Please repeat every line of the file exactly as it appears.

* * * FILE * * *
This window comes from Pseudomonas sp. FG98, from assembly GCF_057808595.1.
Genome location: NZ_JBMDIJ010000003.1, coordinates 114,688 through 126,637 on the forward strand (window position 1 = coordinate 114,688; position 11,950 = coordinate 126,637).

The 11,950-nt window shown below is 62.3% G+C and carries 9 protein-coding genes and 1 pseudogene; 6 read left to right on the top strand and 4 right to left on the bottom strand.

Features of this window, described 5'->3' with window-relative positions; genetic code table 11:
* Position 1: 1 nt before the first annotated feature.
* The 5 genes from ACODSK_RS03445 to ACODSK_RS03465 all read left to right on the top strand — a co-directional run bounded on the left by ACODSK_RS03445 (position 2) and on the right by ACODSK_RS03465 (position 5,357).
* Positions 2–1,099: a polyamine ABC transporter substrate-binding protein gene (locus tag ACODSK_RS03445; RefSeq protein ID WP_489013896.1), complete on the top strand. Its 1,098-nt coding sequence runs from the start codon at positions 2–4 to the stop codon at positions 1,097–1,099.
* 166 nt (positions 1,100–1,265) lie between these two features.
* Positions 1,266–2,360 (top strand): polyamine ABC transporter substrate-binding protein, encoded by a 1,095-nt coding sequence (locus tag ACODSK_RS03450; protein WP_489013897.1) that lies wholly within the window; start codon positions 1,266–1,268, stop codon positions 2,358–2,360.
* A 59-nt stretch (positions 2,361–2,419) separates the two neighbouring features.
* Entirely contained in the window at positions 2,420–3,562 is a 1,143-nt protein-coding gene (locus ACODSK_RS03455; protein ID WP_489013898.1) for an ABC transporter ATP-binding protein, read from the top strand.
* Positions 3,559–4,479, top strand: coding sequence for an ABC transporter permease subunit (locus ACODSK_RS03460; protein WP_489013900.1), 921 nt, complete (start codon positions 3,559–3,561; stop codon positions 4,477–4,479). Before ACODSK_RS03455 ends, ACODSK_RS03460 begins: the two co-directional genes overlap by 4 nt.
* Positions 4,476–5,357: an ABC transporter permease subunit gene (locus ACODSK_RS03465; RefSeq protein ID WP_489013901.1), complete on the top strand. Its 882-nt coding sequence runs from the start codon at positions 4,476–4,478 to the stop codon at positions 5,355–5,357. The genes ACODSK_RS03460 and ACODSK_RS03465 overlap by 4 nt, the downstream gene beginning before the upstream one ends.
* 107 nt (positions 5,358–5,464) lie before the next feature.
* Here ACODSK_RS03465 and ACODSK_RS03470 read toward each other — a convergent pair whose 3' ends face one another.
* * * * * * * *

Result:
This window comes from Pseudomonas sp. FG98, from assembly GCF_057808595.1.
Genome location: NZ_JBMDIJ010000003.1, coordinates 114,688 through 126,637 on the forward strand (window position 1 = coordinate 114,688; position 11,950 = coordinate 126,637).

The 11,950-nt window shown below is 62.3% G+C and carries 9 protein-coding genes and 1 pseudogene; 6 read left to right on the top strand and 4 right to left on the bottom strand.

Features of this window, described 5'->3' with window-relative positions; genetic code table 11:
* Position 1: 1 nt before the first annotated feature.
* The 5 genes from ACODSK_RS03445 to ACODSK_RS03465 all read left to right on the top strand — a co-directional run bounded on the left by ACODSK_RS03445 (position 2) and on the right by ACODSK_RS03465 (position 5,357).
* Positions 2–1,099: a polyamine ABC transporter substrate-binding protein gene (locus tag ACODSK_RS03445; RefSeq protein ID WP_489013896.1), complete on the top strand. Its 1,098-nt coding sequence runs from the start codon at positions 2–4 to the stop codon at positions 1,097–1,099.
* 166 nt (positions 1,100–1,265) lie between these two features.
* Positions 1,266–2,360 (top strand): polyamine ABC transporter substrate-binding protein, encoded by a 1,095-nt coding sequence (locus tag ACODSK_RS03450; protein WP_489013897.1) that lies wholly within the window; start codon positions 1,266–1,268, stop codon positions 2,358–2,360.
* A 59-nt stretch (positions 2,361–2,419) separates the two neighbouring features.
* Entirely contained in the window at positions 2,420–3,562 is a 1,143-nt protein-coding gene (locus ACODSK_RS03455; protein ID WP_489013898.1) for an ABC transporter ATP-binding protein, read from the top strand.
* Positions 3,559–4,479, top strand: coding sequence for an ABC transporter permease subunit (locus ACODSK_RS03460; protein WP_489013900.1), 921 nt, complete (start codon positions 3,559–3,561; stop codon positions 4,477–4,479). Before ACODSK_RS03455 ends, ACODSK_RS03460 begins: the two co-directional genes overlap by 4 nt.
* Positions 4,476–5,357: an ABC transporter permease subunit gene (locus ACODSK_RS03465; RefSeq protein ID WP_489013901.1), complete on the top strand. Its 882-nt coding sequence runs from the start codon at positions 4,476–4,478 to the stop codon at positions 5,355–5,357. The genes ACODSK_RS03460 and ACODSK_RS03465 overlap by 4 nt, the downstream gene beginning before the upstream one ends.
* 107 nt (positions 5,358–5,464) lie before the next feature.
* Here ACODSK_RS03465 and ACODSK_RS03470 read toward each other — a convergent pair whose 3' ends face one another.